I will certainly grant that corruption has been around as long as there has been power to abuse. But if I had to point to one reason why pretty much anyone will tell you they’re all crooks in Washington, I’d say it was the CREEP coverup revelation. That was, in my mind, when the spin broke down and we saw the President’s New Clothes. The day a sitting president resigned in disgrace to avoid impeachment was the day we stopped believing that as a whole, our leaders had our best interests at heart. At least, that’s the narrative I’ve developed as someone who was born almost two decades later, having lived in a world where no substantiated political scandal has yet compared.

After watching the movie:

When the Washington Post’s newsroom signs young reporter Bob Woodward to cover a burglary at the Watergate hotel, it’s a simple police story. But as he covers the legal proceedings, he finds that they were assigned counsel but turned out to have private counsel they couldn’t have had a chance to hire themselves. Following that mystery leads to uncovering a meeting with a someone who works for the Special Advisor to the President. As the story grows, younger Carl Bernstein joins with Woodward to help pursue and report the case. Everything about it indicates deep corruption, but no source will go on record, and hardly anyone will give any information at all. There are plenty of hints that this is something big, but hints and hearsay don’t make concrete journalism, and the harder they push, the higher the pushback comes from.

This doesn’t play much like a movie. It’s more a methodical presentation of events. It seems almost as clinical as the case studies Sherlock Holmes would prefer Watson write. Despite dealing with the very heart of what makes our free society work, there’s next to no emotional investment asked for by the narrative. The duo fight through cold trails to get their facts, but we don’t get any kind of personal level of narrative conflict, just the professional challenge. This is almost excusable by the fact that we as the audience know how things turned out.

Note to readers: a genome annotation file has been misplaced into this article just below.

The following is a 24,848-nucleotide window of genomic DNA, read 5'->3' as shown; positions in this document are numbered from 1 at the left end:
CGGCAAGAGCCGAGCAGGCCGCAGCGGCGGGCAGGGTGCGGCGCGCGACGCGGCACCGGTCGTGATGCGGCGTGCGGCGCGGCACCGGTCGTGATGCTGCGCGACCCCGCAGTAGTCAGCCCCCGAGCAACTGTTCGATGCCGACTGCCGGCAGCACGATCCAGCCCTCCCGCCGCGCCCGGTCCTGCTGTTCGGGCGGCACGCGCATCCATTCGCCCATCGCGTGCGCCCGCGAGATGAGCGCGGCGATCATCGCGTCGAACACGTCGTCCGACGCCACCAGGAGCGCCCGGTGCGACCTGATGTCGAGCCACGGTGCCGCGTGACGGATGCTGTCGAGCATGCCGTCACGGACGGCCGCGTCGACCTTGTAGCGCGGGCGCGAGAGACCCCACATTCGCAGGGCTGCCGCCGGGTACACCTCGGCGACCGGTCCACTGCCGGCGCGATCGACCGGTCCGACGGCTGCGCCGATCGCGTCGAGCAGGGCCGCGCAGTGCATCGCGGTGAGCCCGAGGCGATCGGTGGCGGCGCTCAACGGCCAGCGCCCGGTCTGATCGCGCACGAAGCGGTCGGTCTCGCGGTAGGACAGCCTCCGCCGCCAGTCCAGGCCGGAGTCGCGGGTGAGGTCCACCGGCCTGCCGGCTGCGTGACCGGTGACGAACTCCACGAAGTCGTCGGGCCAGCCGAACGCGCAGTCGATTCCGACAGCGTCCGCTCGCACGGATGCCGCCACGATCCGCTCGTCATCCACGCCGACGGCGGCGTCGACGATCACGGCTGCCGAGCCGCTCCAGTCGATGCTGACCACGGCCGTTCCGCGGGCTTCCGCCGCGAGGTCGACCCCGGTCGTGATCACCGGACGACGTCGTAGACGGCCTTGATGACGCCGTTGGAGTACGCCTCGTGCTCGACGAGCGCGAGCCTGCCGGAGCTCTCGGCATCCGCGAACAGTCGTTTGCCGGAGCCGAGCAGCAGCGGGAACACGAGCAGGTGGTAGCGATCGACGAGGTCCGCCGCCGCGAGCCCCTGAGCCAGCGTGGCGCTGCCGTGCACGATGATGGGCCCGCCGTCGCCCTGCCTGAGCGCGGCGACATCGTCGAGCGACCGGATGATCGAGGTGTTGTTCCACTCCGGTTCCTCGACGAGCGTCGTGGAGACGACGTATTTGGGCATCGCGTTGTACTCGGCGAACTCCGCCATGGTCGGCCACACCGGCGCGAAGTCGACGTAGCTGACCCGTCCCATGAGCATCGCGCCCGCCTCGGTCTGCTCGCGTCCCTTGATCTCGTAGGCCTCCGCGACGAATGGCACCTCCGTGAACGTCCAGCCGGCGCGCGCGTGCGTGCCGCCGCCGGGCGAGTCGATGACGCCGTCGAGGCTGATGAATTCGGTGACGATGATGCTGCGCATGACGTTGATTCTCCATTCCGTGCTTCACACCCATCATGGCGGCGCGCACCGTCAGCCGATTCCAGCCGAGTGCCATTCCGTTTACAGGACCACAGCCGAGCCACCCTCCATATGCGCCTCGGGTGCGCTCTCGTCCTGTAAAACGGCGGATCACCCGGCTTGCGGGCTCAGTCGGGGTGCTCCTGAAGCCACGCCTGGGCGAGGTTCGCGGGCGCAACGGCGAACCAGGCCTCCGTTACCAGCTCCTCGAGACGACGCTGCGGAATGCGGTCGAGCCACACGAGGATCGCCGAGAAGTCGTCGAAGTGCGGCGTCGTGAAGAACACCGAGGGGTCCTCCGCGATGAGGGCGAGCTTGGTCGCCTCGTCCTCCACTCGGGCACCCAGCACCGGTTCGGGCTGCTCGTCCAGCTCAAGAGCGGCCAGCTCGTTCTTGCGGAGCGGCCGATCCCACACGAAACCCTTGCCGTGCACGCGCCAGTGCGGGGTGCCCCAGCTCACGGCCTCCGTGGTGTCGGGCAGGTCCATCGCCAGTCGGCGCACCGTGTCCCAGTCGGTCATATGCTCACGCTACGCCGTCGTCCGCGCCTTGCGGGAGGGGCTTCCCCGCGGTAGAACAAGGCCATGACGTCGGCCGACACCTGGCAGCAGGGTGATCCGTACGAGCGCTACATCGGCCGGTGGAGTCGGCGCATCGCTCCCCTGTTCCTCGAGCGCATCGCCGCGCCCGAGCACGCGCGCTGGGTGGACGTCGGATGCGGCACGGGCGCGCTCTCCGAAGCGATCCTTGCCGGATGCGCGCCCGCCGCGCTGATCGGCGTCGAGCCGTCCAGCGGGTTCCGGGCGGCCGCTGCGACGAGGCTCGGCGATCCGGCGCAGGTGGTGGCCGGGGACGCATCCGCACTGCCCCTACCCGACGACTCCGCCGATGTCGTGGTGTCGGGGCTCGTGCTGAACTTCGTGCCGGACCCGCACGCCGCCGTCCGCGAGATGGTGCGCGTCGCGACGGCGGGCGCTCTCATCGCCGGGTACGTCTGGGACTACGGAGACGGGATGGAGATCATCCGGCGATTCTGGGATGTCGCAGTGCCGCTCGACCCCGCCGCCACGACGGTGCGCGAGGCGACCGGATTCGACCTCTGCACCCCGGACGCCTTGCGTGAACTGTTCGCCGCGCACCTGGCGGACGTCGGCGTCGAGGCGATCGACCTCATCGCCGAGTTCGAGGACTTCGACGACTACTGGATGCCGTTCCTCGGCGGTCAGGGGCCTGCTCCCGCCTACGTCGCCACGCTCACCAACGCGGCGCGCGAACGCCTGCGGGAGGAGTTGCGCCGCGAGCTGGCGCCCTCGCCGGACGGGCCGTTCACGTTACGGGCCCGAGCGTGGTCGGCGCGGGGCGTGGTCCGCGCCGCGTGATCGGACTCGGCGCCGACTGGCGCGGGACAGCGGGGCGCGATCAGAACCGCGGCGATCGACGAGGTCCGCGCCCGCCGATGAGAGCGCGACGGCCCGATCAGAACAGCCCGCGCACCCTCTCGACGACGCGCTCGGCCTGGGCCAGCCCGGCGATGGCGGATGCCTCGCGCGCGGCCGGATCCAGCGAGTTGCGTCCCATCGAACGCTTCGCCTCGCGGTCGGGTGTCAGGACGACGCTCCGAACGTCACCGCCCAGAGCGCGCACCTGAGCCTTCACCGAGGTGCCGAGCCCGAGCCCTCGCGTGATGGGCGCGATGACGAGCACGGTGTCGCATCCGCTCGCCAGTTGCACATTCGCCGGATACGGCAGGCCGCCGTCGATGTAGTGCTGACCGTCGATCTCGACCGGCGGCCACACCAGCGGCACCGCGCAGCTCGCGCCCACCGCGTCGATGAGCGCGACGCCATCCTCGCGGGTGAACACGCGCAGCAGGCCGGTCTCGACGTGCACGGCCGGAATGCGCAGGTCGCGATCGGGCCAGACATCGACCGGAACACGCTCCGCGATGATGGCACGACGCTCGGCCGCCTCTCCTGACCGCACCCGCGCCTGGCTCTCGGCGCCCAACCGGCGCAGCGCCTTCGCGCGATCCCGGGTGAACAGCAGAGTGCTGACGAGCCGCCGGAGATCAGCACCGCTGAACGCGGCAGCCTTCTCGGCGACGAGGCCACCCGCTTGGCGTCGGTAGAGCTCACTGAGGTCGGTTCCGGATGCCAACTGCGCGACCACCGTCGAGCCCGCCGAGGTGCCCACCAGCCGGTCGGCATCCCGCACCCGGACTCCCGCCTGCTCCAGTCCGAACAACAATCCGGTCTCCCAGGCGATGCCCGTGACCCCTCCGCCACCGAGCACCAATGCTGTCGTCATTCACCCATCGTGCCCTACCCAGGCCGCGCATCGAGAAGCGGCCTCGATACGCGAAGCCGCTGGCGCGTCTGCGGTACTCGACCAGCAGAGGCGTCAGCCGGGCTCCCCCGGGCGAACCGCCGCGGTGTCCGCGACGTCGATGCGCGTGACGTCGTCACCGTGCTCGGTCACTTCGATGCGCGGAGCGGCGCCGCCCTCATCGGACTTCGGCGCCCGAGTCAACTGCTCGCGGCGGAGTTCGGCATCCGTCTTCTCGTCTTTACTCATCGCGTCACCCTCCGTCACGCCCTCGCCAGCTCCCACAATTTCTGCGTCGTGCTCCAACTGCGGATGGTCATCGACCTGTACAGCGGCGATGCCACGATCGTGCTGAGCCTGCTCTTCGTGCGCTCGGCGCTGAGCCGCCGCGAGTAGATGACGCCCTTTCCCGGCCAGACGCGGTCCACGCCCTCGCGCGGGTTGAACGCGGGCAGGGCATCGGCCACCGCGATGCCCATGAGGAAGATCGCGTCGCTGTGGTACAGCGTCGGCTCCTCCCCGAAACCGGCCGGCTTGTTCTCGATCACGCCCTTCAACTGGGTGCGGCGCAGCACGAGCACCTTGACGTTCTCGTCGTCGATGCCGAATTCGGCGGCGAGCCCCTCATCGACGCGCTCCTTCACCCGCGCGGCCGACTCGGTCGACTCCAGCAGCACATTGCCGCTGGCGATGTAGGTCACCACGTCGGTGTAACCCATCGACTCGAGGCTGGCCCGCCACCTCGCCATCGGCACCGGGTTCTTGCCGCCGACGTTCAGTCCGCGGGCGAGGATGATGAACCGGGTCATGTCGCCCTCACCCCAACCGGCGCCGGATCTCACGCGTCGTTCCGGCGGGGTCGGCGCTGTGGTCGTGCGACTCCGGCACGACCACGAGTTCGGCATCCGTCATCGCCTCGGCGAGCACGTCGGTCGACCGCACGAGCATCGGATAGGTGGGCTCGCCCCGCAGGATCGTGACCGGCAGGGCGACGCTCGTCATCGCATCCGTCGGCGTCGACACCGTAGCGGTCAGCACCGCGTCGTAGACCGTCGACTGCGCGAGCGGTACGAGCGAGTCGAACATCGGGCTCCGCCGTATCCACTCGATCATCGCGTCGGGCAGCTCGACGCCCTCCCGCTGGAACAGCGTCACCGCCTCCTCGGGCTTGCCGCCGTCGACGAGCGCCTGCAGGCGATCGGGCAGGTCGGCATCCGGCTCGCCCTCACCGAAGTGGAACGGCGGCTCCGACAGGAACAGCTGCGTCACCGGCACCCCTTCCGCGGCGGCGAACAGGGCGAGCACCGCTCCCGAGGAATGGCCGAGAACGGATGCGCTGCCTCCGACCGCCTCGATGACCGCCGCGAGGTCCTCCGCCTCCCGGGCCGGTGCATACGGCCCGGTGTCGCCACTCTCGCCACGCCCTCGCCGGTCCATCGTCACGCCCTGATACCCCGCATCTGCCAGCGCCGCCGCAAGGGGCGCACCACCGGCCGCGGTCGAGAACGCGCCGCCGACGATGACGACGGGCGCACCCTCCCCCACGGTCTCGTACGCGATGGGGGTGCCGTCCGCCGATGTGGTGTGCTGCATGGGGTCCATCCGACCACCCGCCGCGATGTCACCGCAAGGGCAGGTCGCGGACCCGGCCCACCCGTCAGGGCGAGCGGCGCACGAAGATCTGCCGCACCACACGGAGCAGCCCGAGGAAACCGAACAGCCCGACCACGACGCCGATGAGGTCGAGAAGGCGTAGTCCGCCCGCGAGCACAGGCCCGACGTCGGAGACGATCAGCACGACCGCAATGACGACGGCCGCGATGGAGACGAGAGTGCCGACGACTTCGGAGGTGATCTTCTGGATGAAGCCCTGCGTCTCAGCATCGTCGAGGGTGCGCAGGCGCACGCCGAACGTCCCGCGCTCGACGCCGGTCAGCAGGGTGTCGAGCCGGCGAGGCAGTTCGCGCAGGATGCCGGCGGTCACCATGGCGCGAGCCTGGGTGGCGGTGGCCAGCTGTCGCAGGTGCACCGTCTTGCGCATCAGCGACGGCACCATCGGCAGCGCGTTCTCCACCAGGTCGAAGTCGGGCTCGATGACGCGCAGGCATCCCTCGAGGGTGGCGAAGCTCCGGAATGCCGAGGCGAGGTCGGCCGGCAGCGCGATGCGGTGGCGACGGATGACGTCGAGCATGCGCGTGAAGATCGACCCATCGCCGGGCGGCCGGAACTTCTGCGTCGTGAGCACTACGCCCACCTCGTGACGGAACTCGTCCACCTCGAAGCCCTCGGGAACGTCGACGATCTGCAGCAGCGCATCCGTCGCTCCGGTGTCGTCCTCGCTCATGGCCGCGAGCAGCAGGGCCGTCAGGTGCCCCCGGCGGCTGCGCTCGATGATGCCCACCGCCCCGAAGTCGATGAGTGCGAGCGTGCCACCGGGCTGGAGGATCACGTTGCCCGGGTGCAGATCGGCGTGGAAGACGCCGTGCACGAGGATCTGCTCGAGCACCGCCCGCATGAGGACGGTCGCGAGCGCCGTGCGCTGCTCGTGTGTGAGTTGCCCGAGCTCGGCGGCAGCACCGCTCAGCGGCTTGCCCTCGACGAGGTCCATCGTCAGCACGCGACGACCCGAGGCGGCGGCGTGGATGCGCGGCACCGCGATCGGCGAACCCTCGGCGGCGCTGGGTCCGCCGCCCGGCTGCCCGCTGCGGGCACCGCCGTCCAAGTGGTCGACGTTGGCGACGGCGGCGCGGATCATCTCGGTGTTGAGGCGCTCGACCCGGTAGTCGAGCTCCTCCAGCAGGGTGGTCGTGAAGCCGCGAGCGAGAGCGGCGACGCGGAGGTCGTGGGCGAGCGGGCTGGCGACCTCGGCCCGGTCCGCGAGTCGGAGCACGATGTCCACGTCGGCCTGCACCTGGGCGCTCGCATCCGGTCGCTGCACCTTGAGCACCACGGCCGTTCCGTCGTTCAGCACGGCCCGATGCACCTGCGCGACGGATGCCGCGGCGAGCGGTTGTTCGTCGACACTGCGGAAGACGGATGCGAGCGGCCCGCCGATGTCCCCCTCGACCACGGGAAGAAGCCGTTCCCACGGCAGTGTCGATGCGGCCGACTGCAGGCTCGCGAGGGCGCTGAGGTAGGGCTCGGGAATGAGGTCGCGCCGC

The end seems very abrupt. I’d consider the story beat it concludes on to be the beginning of the third act. After a major reversal, they get back on their feet and roll up their sleeves… and then it’s over, and all their vindication comes from an epilogue told in headlines. Perhaps this decision came from realizing the movie was already reaching two and a half hours in length.

Perhaps due to the limitation of scope of the story told, there doesn’t seem to be time in those two and a half hours to really explore the gravity of just how big the conspiracy was. It’s a gut punch to learn how much of the government was in on the election interference, but then everything wraps up with all the mess of that handled off camera.  This further leaves the impression that nothing really matters in this movie about uncovering very important things.